- Imagery is the use of descriptive writing to immerse the reader into the poem. Tolkien uses natural imagery when describing the environment, as well as animal imagery in the stanza when he describes the owls.
- Enjambment is the lack of punctuation throughout the line that allows sentences to continue across several lines or stanzas.
- Caesura is the use of punctuation throughout the line for emphasis, repetition, or rhythm break.
There was a man who dwelt alone,
as day and night went past
he sat as still as carven stone,
and yet no shadow cast.
The white owls perched upon his head
beneath the winter moon;
they wiped their beaks and thought him dead
under the stars of June.
The first stanza of ‘Shadow Bride’ begins with a storytelling-like opening: Tolkien is a renowned creator of captivating plots, characters, and environments. The stanza introduces a male protagonist: a figure spending his time in solitude. “Dwelt” is practical: to dwell is to live at a specific location, whereas dwelling as a noun means one’s place of residence. The man’s solitude is so profound that it almost becomes a physical state of being rather than abstract.
The second line of the stanza introduces natural imagery: the moon. The use of the moon rather than the sun is essential: the moon is associated with the night; the time of the day is typically associated with being alone: one can hide from the view of others and be able to be their authentic self without the judgment of others, visible in the daylight. Moreover, the moon itself does not produce light; it reflects it from the sun, hence being considered a secondary light source. The man, however, rejects even that light, choosing to stay in the shadow.
Therefore, Tolkien has not only effectively introduced the poem’s main character but also created subtle tension: why would someone hide from any source of light at all? Light typically has positive connotations of wellness and good in general. In contrast, someone who is constantly “in the dark” is considered to be hiding something, perhaps a sinister secret or an embarrassing truth that they would rather not show.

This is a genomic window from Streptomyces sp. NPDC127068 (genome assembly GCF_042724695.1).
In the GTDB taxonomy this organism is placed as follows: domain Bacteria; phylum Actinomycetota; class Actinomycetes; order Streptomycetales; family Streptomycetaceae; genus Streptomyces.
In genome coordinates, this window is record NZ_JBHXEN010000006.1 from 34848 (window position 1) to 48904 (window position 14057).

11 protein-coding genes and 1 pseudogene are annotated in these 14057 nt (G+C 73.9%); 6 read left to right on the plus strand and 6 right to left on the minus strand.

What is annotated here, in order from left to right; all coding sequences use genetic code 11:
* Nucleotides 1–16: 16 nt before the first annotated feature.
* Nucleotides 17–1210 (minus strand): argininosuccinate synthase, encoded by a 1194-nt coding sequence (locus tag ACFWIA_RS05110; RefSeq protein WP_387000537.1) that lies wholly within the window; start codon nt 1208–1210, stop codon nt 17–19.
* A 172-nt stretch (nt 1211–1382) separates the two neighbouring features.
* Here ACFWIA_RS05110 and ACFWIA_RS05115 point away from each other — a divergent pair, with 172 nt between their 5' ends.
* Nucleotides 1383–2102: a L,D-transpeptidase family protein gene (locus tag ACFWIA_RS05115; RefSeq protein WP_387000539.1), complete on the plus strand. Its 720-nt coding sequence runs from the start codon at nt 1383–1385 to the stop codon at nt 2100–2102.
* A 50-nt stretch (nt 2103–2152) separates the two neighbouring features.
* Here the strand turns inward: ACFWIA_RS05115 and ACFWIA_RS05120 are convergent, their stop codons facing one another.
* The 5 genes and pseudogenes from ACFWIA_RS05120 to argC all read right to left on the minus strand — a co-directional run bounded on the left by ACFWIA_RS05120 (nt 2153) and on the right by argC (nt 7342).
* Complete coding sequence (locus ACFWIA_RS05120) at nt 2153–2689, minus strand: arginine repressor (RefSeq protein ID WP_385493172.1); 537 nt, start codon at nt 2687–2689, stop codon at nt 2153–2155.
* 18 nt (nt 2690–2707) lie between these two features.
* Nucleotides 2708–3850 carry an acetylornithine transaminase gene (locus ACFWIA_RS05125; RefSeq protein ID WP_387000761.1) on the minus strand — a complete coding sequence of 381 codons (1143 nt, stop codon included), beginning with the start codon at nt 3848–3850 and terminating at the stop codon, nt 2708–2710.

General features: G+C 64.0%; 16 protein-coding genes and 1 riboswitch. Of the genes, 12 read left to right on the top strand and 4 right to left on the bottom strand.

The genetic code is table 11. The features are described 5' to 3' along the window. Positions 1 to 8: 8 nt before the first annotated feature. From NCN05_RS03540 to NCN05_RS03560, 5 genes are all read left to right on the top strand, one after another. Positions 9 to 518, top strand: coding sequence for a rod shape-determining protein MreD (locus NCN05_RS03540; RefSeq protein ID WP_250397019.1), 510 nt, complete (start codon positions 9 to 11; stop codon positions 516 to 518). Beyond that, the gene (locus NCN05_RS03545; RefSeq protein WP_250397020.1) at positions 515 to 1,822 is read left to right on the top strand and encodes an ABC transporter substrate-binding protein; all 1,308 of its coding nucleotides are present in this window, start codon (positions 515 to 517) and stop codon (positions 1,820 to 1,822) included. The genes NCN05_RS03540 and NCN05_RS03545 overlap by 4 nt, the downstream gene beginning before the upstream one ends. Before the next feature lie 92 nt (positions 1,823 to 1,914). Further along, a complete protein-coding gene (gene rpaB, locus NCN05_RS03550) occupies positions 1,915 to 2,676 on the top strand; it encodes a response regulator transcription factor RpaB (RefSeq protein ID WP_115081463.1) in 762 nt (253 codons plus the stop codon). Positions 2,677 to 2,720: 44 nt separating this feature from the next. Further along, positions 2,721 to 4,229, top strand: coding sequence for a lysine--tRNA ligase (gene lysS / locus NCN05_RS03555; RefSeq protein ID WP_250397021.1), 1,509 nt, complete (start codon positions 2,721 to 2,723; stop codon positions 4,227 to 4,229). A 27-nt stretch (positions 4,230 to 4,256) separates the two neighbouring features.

The following two lines prove precisely that: the man sat so still that he cast no shadow, becoming an object of puzzlement to not only the reader but the poet himself, as indicated by the conjunction “yet.” The full stop at the end of the line is the second in the stanza, yet it is more effective: it has connotations of finality and absence; the man’s lack of shadow is absolute and indisputable.
There came a lady clad in grey
Beneath the moon a-shining.
And clasped her fast, both flesh and bone;
And they were clad in shadow.
The second stanza of ‘The Shadow Bride‘ introduces a female character – Tolkien used gender to show the contrast between movement and stillness, as the woman is described to “come” into the scene, rather than already exist, as opposed to the man, who is. The woman’s entrance foreshadows a possible resolution to the man’s solitude and lack of movement.
Grey Colour Imagery
Moreover, the woman is said to be dressed in grey, which is additional color imagery that is significant, although grey can be seen as the color of uncertainty, which is fitting in the middle of the poem, wherein the ending is unclear. Grey is also a transition color between white and black, a parallel between not only light and darkness but also a metaphor for shadow, which ties in with the title of the poem.
The second line of the stanza describes the woman’s location. Just like the man from the previous stanza, she, too, is under the moon. She, however, is under the shining moon, whereas the man is hidden in the shadows, away from the light. By existing under the moonlight, Tolkien reveals to the reader that the woman is not a personification of shadow but perhaps the creator of it.
Movement vs. Stillness